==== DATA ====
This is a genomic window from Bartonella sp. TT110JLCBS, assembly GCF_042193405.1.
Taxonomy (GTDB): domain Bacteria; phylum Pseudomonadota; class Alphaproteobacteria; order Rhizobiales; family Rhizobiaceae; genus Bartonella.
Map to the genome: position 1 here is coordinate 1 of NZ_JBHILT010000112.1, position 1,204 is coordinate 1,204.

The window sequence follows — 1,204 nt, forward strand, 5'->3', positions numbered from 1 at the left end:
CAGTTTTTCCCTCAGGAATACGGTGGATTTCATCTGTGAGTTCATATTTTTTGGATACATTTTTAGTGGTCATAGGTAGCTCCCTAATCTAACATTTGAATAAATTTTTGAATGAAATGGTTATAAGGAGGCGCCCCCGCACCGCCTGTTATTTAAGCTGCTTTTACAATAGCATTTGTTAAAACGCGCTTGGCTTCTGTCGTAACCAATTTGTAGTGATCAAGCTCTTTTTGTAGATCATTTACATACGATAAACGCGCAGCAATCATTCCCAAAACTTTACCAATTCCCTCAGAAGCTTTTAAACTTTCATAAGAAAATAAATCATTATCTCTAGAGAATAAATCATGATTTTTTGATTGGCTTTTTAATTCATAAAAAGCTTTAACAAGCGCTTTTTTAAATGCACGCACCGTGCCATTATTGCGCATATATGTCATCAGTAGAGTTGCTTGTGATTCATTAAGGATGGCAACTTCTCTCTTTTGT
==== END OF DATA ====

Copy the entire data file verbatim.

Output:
This is a genomic window from Bartonella sp. TT110JLCBS, assembly GCF_042193405.1.
Taxonomy (GTDB): domain Bacteria; phylum Pseudomonadota; class Alphaproteobacteria; order Rhizobiales; family Rhizobiaceae; genus Bartonella.
Map to the genome: position 1 here is coordinate 1 of NZ_JBHILT010000112.1, position 1,204 is coordinate 1,204.

The window sequence follows — 1,204 nt, forward strand, 5'->3', positions numbered from 1 at the left end:
CAGTTTTTCCCTCAGGAATACGGTGGATTTCATCTGTGAGTTCATATTTTTTGGATACATTTTTAGTGGTCATAGGTAGCTCCCTAATCTAACATTTGAATAAATTTTTGAATGAAATGGTTATAAGGAGGCGCCCCCGCACCGCCTGTTATTTAAGCTGCTTTTACAATAGCATTTGTTAAAACGCGCTTGGCTTCTGTCGTAACCAATTTGTAGTGATCAAGCTCTTTTTGTAGATCATTTACATACGATAAACGCGCAGCAATCATTCCCAAAACTTTACCAATTCCCTCAGAAGCTTTTAAACTTTCATAAGAAAATAAATCATTATCTCTAGAGAATAAATCATGATTTTTTGATTGGCTTTTTAATTCATAAAAAGCTTTAACAAGCGCTTTTTTAAATGCACGCACCGTGCCATTATTGCGCATATATGTCATCAGTAGAGTTGCTTGTGATTCATTAAGGATGGCAACTTCTCTCTTTTGT